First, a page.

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Insights: What do we feel about Faith?

What do we feel about Faith? This month’s theme is all about faith and we are beginning the sermon series with “Faith – The other “F” Word.” I am purposely being irreverent here to gain your attention and to challenge straight-on the concept of Faith. Many religious communities consider the trinity of faith, hope and love, written about poetically by the apostle Paul, as the keys to any healthy flourishing community and relationship. I do not necessarily disagree with Paul. What I disagree with is that there is any certainty to be found within the practice of Faith. Faith is the first in the list and, in many ways, based on my experience, I believe that it is the hardest, as Unitarian Universalists, to embrace. Why is this the case? What is it about Faith, and Hope for that matter, that cause us to pause in our search for solace and spiritual connection?

Maybe it is the connection with the idea of “blind faith” that is the hardest for us to get behind. Blind faith requiring that we do not question or challenge a set of tenets and beliefs. Without the ability to question we lose the ability to evolve and attain deeper wisdom. Some religious adherents are expected to have faith in something that has not been substantiated. In the Torah, Hebrews 11 it is explained that:

Now faith is the assurance of things hoped for, the conviction of things not seen. 2Indeed, by faith our ancestors received approval.3By faith we understand that the worlds were prepared by the word of God, so that what is seen was made from things that are not visible.

What is seen was made from things that are not visible. I can get behind this understanding, but many needed more from their leaders in order to feel safe or to be productive with a story that fills in the details and keeps humanity accountable. This concept of the word of God or the creator producing everything in the known and/or unknown universe, galaxy out beyond our wildest imaginations seems so far-fetched that it has been relegated to stuff of myth. Anything manmade we can hold in our hands and have certainty about their origins… such as a piece of paper that comes from pulp which comes from trees which comes from seed which comes from trees which ultimately has evolved from a single cell organism that came from the stars which came from the big bang that came from where? What created matter, what impetus inspired the big bang how can we comprehend dark matter or an infinity that continues to expand? When I contemplate these aspects of our reality that we cannot now know I think about the scientists, astronomers, explorers, and futurists I think about their theories and imaginings. There is questioning and yet there is also a sense of faith in the work and methodology that they undertake. They have faith in their call to know more and their cause of furthering the understanding and wisdom, they have faith in humanities collective wisdom and our ability to embrace proven empirical data with full knowledge that at some point a new revelation will unhinge all that we know.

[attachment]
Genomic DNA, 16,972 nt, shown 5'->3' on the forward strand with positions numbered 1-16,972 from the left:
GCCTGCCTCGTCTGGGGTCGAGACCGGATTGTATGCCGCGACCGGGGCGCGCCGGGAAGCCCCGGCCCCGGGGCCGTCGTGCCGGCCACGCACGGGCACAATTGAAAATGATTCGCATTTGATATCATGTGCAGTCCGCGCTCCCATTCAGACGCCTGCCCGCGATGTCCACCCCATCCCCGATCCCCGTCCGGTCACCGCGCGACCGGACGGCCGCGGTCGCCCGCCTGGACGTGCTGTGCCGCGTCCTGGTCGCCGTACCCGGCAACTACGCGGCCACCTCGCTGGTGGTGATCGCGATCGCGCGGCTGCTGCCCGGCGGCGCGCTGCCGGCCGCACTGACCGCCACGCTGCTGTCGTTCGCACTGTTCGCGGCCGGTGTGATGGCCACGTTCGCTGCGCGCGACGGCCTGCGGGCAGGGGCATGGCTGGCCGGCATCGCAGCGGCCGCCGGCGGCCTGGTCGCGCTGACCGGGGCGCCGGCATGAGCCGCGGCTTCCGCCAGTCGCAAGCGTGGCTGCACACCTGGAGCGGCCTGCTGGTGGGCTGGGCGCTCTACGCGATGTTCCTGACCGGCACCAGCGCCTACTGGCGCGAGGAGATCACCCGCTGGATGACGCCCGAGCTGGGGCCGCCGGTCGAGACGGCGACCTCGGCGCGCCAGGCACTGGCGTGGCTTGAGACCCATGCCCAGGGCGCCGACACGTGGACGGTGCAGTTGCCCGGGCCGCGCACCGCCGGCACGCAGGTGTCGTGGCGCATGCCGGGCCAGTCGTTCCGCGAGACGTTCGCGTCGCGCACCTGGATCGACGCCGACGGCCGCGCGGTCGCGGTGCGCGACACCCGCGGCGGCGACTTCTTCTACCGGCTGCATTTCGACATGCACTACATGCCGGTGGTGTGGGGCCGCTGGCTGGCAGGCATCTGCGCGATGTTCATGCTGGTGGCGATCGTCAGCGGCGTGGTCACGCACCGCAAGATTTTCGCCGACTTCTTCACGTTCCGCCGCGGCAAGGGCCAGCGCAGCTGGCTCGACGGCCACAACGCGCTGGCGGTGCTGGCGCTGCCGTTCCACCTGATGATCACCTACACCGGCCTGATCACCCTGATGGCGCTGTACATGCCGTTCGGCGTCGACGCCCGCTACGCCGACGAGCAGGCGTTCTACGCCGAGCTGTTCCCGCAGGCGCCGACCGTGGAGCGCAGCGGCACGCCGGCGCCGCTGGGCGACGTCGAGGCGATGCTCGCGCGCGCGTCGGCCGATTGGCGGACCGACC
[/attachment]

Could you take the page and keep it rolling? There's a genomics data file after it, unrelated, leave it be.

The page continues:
What is it that we fear the most about faith? I would offer that it is our fear that faith, and hope in some way, will stop progress. That humankind will accept a story whether it be myth and/or science and we will be content with what we have conceived and just stop our push for understanding and wisdom. This is where faith turns back on itself. We have to have faith in humanity that having a sense of faith will not stall us from our quest to seek. Just because we have a hypothesis and mythology does not mean that we will grow too comfortable and decide not to continue on towards the knowledge,  towards seeking further out or further into this elusive petri dish of life.

Here are some quotes for you to ponder as we enter into this all elusive month of Faith.

  • To know, is to know that you know nothing. That is the meaning of true wisdom. (Socrates)
  • Doubt is not the opposite of faith; it is one element of faith. (Paul Tillich)
  • Real knowledge is to know the extent of one’s ignorance. (Confucius)
  • The true sign of intelligence is not knowledge but imagination. (Einstein)
  • Faith is spiritualized imagination. (Henry Ward Beecher)
  • Faith is a passionate intuition. (William Wordsworth)

With Love and Light,

Rev. Marjorie